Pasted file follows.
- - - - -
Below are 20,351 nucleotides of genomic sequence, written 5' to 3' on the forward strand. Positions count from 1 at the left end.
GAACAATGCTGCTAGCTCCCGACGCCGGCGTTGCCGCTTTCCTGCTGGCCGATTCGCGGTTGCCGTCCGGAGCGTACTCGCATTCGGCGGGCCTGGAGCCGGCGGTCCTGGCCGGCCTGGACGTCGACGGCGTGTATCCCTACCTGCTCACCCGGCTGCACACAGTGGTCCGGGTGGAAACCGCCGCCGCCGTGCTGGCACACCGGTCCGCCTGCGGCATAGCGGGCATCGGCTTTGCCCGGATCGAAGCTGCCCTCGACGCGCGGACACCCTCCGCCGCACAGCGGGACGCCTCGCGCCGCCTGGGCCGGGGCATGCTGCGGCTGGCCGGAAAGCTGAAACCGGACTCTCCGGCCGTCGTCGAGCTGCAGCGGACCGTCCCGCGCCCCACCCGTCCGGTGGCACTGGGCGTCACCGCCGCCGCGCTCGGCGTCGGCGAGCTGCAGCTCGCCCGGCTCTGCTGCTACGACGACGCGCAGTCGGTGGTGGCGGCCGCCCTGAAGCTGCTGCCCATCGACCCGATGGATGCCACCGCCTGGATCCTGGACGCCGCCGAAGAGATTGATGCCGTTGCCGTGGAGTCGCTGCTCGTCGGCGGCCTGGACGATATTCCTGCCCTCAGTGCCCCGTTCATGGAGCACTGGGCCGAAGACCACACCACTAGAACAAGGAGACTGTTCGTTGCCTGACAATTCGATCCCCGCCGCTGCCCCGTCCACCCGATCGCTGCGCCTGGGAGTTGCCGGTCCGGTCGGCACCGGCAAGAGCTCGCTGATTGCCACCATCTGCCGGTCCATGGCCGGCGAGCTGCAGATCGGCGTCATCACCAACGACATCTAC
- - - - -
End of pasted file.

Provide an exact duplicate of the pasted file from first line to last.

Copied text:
Below are 20,351 nucleotides of genomic sequence, written 5' to 3' on the forward strand. Positions count from 1 at the left end.
GAACAATGCTGCTAGCTCCCGACGCCGGCGTTGCCGCTTTCCTGCTGGCCGATTCGCGGTTGCCGTCCGGAGCGTACTCGCATTCGGCGGGCCTGGAGCCGGCGGTCCTGGCCGGCCTGGACGTCGACGGCGTGTATCCCTACCTGCTCACCCGGCTGCACACAGTGGTCCGGGTGGAAACCGCCGCCGCCGTGCTGGCACACCGGTCCGCCTGCGGCATAGCGGGCATCGGCTTTGCCCGGATCGAAGCTGCCCTCGACGCGCGGACACCCTCCGCCGCACAGCGGGACGCCTCGCGCCGCCTGGGCCGGGGCATGCTGCGGCTGGCCGGAAAGCTGAAACCGGACTCTCCGGCCGTCGTCGAGCTGCAGCGGACCGTCCCGCGCCCCACCCGTCCGGTGGCACTGGGCGTCACCGCCGCCGCGCTCGGCGTCGGCGAGCTGCAGCTCGCCCGGCTCTGCTGCTACGACGACGCGCAGTCGGTGGTGGCGGCCGCCCTGAAGCTGCTGCCCATCGACCCGATGGATGCCACCGCCTGGATCCTGGACGCCGCCGAAGAGATTGATGCCGTTGCCGTGGAGTCGCTGCTCGTCGGCGGCCTGGACGATATTCCTGCCCTCAGTGCCCCGTTCATGGAGCACTGGGCCGAAGACCACACCACTAGAACAAGGAGACTGTTCGTTGCCTGACAATTCGATCCCCGCCGCTGCCCCGTCCACCCGATCGCTGCGCCTGGGAGTTGCCGGTCCGGTCGGCACCGGCAAGAGCTCGCTGATTGCCACCATCTGCCGGTCCATGGCCGGCGAGCTGCAGATCGGCGTCATCACCAACGACATCTAC